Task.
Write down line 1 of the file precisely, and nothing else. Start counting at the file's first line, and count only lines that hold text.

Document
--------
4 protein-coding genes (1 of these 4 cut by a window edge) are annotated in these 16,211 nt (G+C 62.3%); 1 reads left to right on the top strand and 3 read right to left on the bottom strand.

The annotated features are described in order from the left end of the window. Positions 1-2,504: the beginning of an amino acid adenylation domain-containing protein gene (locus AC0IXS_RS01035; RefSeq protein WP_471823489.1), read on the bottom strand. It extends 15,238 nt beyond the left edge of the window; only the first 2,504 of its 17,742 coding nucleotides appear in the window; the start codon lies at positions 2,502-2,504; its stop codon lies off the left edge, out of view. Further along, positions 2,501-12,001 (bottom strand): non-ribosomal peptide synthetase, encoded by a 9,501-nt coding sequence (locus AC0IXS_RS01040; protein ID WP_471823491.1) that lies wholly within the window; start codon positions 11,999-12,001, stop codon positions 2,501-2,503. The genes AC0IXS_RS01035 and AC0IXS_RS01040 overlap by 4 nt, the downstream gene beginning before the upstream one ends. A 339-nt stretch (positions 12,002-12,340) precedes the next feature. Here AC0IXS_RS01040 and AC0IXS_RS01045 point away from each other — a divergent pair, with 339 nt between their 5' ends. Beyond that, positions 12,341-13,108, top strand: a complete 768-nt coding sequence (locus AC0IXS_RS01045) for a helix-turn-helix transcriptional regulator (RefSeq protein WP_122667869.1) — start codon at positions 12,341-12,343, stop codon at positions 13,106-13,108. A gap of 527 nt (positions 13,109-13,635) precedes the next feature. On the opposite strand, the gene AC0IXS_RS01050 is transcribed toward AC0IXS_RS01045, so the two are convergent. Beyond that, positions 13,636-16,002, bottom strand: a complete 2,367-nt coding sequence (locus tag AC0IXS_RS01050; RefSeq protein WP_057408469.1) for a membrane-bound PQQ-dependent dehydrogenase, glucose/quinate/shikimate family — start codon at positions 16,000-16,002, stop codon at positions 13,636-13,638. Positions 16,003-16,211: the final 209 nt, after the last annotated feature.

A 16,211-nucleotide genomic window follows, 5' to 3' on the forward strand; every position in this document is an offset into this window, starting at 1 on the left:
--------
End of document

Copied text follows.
4 protein-coding genes (1 of these 4 cut by a window edge) are annotated in these 16,211 nt (G+C 62.3%); 1 reads left to right on the top strand and 3 read right to left on the bottom strand.